Volume 6 Supplement 3

Metabolism, diet and disease

Open Access

Energy balance, metabolism and cancer prevention: mechanistic insights from transdisciplinary studies

  • Stephen D Hursting1
BMC Proceedings20126(Suppl 3):O11

DOI: 10.1186/1753-6561-6-S3-O11

Published: 1 June 2012

Introduction

The prevalence of obesity, an established risk factor for many cancers, has risen steadily for the past several decades in the US and many other countries. Unfortunately, the mechanisms underlying the obesity and cancer connection are not well understood, and new targets and strategies for offsetting the impact of obesity on cancer risk and/or progression are urgently needed.

Methods and results

We have established that calorie restriction (CR), the most commonly recommended dietary strategy for preventing or reversing obesity, inhibits spontaneous, transplanted and chemically induced tumors in a variety of animal models. In contrast, diet-induced obesity enhances tumorigenesis in many of these same models. We have also shown in a series of transgenic model systems and microarray studies that the insulin/insulin-like growth factor (IGF)-1 pathway appears central to many of the anti-cancer effects of CR and pro-cancer effects of obesity. Using AZIP/F1 transgenic mice (which lack white adipose tissue but have high levels of insulin, IGF-1 and inflammatory markers), and liver-specific IGF-1-deficient mice, we have reported that elevated IGF-1/insulin resistance/inflammation (which typically accompany obesity), independent of the adipose tissue per se, appear to be the important targets for disrupting the obesity-cancer link. Also, genetic and pharmacologic (rapamaycin) approaches suggest the Akt/mammalian target of rapamycin (mTOR) pathway (downstream of insulin and IGF-1 receptors) provides an important target for disrupting the obesity-cancer link.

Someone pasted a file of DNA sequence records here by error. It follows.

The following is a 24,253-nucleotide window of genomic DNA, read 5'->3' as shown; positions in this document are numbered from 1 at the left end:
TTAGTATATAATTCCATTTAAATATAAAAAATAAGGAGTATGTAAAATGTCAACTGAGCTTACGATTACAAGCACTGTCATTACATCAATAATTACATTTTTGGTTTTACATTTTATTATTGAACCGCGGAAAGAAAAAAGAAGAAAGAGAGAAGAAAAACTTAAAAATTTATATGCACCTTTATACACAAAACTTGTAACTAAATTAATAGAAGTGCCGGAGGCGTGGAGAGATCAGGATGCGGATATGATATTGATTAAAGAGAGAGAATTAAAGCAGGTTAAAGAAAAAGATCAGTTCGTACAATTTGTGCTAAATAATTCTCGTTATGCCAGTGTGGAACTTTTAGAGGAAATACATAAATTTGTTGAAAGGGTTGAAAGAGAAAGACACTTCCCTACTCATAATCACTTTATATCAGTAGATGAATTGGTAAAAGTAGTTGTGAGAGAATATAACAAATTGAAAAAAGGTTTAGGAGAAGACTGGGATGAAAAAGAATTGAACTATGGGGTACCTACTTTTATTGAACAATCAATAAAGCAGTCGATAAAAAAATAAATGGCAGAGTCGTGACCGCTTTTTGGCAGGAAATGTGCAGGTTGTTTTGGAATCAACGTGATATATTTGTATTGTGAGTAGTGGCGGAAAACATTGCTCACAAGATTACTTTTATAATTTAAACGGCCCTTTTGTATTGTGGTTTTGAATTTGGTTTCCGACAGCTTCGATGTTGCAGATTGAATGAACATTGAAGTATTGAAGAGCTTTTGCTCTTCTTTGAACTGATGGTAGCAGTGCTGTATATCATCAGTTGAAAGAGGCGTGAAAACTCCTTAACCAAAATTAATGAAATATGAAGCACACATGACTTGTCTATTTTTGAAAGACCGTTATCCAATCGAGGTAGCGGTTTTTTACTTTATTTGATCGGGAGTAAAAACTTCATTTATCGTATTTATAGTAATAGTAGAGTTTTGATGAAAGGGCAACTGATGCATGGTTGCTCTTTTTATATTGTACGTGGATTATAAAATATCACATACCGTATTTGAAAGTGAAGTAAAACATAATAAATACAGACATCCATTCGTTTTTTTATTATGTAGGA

Conclusion

A better understanding of the mechanisms underlying the energy balance-cancer link will facilitate the development of novel prevention and treatment strategies for offsetting the effects of obesity on cancer.

Funding

NCI R01CA135386 and the Breast Cancer Research Foundation.

Authors’ Affiliations

(1)
Department of Nutritional Sciences, The University of Texas at Austin and Department of Molecular Carcinogenesis, the University of Texas MD Anderson Cancer Center

Copyright

© Hursting; licensee BioMed Central Ltd. 2012

This article is published under license to BioMed Central Ltd. This is an Open Access article distributed under the terms of the Creative Commons Attribution License (http://creativecommons.org/licenses/by/2.0), which permits unrestricted use, distribution, and reproduction in any medium, provided the original work is properly cited.

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